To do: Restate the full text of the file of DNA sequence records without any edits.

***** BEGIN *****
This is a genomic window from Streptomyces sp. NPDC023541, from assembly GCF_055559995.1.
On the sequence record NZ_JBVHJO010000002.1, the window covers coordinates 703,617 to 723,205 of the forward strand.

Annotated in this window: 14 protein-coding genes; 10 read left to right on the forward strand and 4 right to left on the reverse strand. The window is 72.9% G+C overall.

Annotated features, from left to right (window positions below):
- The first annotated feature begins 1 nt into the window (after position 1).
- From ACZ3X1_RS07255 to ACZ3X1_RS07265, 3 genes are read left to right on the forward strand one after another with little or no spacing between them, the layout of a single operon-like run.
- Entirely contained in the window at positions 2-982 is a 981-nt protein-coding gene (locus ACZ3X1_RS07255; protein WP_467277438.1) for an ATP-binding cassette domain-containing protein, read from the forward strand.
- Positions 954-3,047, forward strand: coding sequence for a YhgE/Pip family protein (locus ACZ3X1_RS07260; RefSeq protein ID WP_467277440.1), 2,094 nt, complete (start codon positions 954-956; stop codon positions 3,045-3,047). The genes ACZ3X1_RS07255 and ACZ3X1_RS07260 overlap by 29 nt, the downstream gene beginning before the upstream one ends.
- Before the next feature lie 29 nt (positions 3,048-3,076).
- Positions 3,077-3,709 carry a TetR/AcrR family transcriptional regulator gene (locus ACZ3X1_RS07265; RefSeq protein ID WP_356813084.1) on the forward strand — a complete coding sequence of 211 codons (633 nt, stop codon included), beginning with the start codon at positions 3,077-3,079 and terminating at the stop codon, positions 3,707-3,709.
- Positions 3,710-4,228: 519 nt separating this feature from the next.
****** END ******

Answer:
This is a genomic window from Streptomyces sp. NPDC023541, from assembly GCF_055559995.1.
On the sequence record NZ_JBVHJO010000002.1, the window covers coordinates 703,617 to 723,205 of the forward strand.

Annotated in this window: 14 protein-coding genes; 10 read left to right on the forward strand and 4 right to left on the reverse strand. The window is 72.9% G+C overall.

Annotated features, from left to right (window positions below):
- The first annotated feature begins 1 nt into the window (after position 1).
- From ACZ3X1_RS07255 to ACZ3X1_RS07265, 3 genes are read left to right on the forward strand one after another with little or no spacing between them, the layout of a single operon-like run.
- Entirely contained in the window at positions 2-982 is a 981-nt protein-coding gene (locus ACZ3X1_RS07255; protein WP_467277438.1) for an ATP-binding cassette domain-containing protein, read from the forward strand.
- Positions 954-3,047, forward strand: coding sequence for a YhgE/Pip family protein (locus ACZ3X1_RS07260; RefSeq protein ID WP_467277440.1), 2,094 nt, complete (start codon positions 954-956; stop codon positions 3,045-3,047). The genes ACZ3X1_RS07255 and ACZ3X1_RS07260 overlap by 29 nt, the downstream gene beginning before the upstream one ends.
- Before the next feature lie 29 nt (positions 3,048-3,076).
- Positions 3,077-3,709 carry a TetR/AcrR family transcriptional regulator gene (locus ACZ3X1_RS07265; RefSeq protein ID WP_356813084.1) on the forward strand — a complete coding sequence of 211 codons (633 nt, stop codon included), beginning with the start codon at positions 3,077-3,079 and terminating at the stop codon, positions 3,707-3,709.
- Positions 3,710-4,228: 519 nt separating this feature from the next.